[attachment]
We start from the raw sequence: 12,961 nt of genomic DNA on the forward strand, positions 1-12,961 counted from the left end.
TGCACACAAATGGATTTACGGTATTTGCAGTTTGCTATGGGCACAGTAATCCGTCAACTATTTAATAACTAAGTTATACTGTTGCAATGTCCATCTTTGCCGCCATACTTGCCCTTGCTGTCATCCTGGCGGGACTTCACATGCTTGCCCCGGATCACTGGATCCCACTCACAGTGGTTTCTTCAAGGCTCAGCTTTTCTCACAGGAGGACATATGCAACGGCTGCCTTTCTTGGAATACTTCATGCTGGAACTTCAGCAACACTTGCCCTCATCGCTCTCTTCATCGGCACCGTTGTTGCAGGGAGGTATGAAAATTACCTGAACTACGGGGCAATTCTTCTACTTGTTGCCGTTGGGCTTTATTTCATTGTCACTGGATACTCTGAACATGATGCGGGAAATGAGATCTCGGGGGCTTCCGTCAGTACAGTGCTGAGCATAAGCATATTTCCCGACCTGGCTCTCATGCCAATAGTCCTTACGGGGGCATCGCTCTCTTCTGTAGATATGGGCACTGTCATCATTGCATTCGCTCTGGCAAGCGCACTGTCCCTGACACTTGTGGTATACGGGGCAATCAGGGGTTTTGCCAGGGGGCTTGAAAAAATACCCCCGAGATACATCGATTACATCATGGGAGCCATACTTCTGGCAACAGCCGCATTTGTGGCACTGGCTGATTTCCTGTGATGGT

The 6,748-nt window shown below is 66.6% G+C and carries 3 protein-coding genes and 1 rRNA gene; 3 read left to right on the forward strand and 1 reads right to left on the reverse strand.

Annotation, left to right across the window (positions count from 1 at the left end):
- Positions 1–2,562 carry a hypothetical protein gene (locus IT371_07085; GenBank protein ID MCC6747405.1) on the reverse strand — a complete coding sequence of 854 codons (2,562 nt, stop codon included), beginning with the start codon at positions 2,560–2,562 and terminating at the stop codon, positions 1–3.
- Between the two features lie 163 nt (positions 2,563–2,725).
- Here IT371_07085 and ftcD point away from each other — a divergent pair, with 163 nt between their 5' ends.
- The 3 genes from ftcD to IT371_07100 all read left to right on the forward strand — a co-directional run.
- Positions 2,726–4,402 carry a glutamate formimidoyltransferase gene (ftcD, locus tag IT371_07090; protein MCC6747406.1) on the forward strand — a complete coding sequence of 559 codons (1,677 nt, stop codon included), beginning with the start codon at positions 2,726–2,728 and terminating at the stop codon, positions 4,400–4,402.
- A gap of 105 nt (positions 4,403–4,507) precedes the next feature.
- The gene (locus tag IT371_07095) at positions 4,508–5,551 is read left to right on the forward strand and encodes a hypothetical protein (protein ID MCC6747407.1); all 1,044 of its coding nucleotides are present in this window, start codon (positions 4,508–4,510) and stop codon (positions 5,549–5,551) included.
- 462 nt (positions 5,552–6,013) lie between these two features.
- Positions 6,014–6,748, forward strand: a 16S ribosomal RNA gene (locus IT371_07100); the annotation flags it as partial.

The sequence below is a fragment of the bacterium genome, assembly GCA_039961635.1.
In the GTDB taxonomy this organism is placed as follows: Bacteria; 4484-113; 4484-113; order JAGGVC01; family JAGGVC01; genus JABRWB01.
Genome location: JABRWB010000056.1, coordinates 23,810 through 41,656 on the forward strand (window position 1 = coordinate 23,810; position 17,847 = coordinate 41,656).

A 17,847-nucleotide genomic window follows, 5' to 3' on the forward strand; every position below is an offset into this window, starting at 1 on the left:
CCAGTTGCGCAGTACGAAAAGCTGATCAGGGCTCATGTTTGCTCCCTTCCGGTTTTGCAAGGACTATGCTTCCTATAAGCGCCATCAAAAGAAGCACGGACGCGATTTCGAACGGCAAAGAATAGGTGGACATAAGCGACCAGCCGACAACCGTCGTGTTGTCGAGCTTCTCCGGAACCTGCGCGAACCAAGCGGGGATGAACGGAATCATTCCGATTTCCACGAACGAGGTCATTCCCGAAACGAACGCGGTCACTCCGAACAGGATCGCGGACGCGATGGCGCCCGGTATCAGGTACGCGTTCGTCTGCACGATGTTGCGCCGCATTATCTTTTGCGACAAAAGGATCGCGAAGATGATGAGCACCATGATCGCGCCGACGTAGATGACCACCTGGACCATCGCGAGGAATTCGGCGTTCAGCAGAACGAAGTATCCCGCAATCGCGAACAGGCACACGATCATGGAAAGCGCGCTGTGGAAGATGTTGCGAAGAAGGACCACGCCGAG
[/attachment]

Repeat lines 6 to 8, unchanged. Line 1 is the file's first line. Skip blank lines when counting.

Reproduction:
- Between the two features lie 163 nt (positions 2,563–2,725).
- Here IT371_07085 and ftcD point away from each other — a divergent pair, with 163 nt between their 5' ends.
- The 3 genes from ftcD to IT371_07100 all read left to right on the forward strand — a co-directional run.